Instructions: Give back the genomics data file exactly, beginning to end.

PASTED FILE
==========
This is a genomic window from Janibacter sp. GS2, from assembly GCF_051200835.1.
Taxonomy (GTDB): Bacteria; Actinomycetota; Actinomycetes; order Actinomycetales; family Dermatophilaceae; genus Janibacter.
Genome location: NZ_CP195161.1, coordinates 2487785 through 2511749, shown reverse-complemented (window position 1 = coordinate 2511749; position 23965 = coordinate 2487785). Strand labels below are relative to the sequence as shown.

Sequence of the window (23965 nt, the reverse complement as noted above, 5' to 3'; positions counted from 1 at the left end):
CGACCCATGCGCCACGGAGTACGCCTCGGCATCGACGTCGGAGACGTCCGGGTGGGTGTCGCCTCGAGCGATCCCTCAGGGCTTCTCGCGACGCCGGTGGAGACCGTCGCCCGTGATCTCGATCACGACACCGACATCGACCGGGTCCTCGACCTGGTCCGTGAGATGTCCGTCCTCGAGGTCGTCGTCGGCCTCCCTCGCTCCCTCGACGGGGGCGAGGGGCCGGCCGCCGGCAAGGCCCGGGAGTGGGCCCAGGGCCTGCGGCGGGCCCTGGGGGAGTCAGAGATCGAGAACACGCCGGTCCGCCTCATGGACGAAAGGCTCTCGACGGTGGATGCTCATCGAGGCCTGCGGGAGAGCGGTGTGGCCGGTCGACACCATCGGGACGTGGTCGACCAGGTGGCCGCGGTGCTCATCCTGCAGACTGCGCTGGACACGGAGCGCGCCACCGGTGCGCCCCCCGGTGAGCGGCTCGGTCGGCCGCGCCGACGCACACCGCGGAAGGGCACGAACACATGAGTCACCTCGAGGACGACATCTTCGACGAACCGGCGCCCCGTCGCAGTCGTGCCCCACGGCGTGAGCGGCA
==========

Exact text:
This is a genomic window from Janibacter sp. GS2, from assembly GCF_051200835.1.
Taxonomy (GTDB): Bacteria; Actinomycetota; Actinomycetes; order Actinomycetales; family Dermatophilaceae; genus Janibacter.
Genome location: NZ_CP195161.1, coordinates 2487785 through 2511749, shown reverse-complemented (window position 1 = coordinate 2511749; position 23965 = coordinate 2487785). Strand labels below are relative to the sequence as shown.

Sequence of the window (23965 nt, the reverse complement as noted above, 5' to 3'; positions counted from 1 at the left end):
CGACCCATGCGCCACGGAGTACGCCTCGGCATCGACGTCGGAGACGTCCGGGTGGGTGTCGCCTCGAGCGATCCCTCAGGGCTTCTCGCGACGCCGGTGGAGACCGTCGCCCGTGATCTCGATCACGACACCGACATCGACCGGGTCCTCGACCTGGTCCGTGAGATGTCCGTCCTCGAGGTCGTCGTCGGCCTCCCTCGCTCCCTCGACGGGGGCGAGGGGCCGGCCGCCGGCAAGGCCCGGGAGTGGGCCCAGGGCCTGCGGCGGGCCCTGGGGGAGTCAGAGATCGAGAACACGCCGGTCCGCCTCATGGACGAAAGGCTCTCGACGGTGGATGCTCATCGAGGCCTGCGGGAGAGCGGTGTGGCCGGTCGACACCATCGGGACGTGGTCGACCAGGTGGCCGCGGTGCTCATCCTGCAGACTGCGCTGGACACGGAGCGCGCCACCGGTGCGCCCCCCGGTGAGCGGCTCGGTCGGCCGCGCCGACGCACACCGCGGAAGGGCACGAACACATGAGTCACCTCGAGGACGACATCTTCGACGAACCGGCGCCCCGTCGCAGTCGTGCCCCACGGCGTGAGCGGCA